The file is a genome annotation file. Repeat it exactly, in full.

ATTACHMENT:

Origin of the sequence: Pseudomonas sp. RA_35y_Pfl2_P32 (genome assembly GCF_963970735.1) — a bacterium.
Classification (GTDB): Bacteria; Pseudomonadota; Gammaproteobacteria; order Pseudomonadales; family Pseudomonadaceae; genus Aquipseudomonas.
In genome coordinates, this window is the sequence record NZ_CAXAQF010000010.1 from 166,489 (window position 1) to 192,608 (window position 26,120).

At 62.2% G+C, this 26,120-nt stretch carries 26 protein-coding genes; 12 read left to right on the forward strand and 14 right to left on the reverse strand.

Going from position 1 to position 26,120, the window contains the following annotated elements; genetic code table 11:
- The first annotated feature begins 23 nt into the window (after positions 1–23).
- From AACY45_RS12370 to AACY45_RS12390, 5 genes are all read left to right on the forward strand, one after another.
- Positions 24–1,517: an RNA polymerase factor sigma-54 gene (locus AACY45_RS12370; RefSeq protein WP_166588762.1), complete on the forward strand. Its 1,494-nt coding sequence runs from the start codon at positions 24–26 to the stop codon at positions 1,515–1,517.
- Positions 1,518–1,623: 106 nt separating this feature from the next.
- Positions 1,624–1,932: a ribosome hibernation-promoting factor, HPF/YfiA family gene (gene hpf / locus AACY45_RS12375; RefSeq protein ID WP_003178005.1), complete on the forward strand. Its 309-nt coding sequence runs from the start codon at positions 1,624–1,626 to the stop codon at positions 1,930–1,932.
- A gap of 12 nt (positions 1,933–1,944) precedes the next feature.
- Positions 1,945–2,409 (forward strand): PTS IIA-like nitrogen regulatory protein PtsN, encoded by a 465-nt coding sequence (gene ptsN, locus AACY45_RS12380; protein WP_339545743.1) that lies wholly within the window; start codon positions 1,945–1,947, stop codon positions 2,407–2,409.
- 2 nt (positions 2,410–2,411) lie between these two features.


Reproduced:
Origin of the sequence: Pseudomonas sp. RA_35y_Pfl2_P32 (genome assembly GCF_963970735.1) — a bacterium.
Classification (GTDB): Bacteria; Pseudomonadota; Gammaproteobacteria; order Pseudomonadales; family Pseudomonadaceae; genus Aquipseudomonas.
In genome coordinates, this window is the sequence record NZ_CAXAQF010000010.1 from 166,489 (window position 1) to 192,608 (window position 26,120).

At 62.2% G+C, this 26,120-nt stretch carries 26 protein-coding genes; 12 read left to right on the forward strand and 14 right to left on the reverse strand.

Going from position 1 to position 26,120, the window contains the following annotated elements; genetic code table 11:
- The first annotated feature begins 23 nt into the window (after positions 1–23).
- From AACY45_RS12370 to AACY45_RS12390, 5 genes are all read left to right on the forward strand, one after another.
- Positions 24–1,517: an RNA polymerase factor sigma-54 gene (locus AACY45_RS12370; RefSeq protein WP_166588762.1), complete on the forward strand. Its 1,494-nt coding sequence runs from the start codon at positions 24–26 to the stop codon at positions 1,515–1,517.
- Positions 1,518–1,623: 106 nt separating this feature from the next.
- Positions 1,624–1,932: a ribosome hibernation-promoting factor, HPF/YfiA family gene (gene hpf / locus AACY45_RS12375; RefSeq protein ID WP_003178005.1), complete on the forward strand. Its 309-nt coding sequence runs from the start codon at positions 1,624–1,626 to the stop codon at positions 1,930–1,932.
- A gap of 12 nt (positions 1,933–1,944) precedes the next feature.
- Positions 1,945–2,409 (forward strand): PTS IIA-like nitrogen regulatory protein PtsN, encoded by a 465-nt coding sequence (gene ptsN, locus AACY45_RS12380; protein WP_339545743.1) that lies wholly within the window; start codon positions 1,945–1,947, stop codon positions 2,407–2,409.
- 2 nt (positions 2,410–2,411) lie between these two features.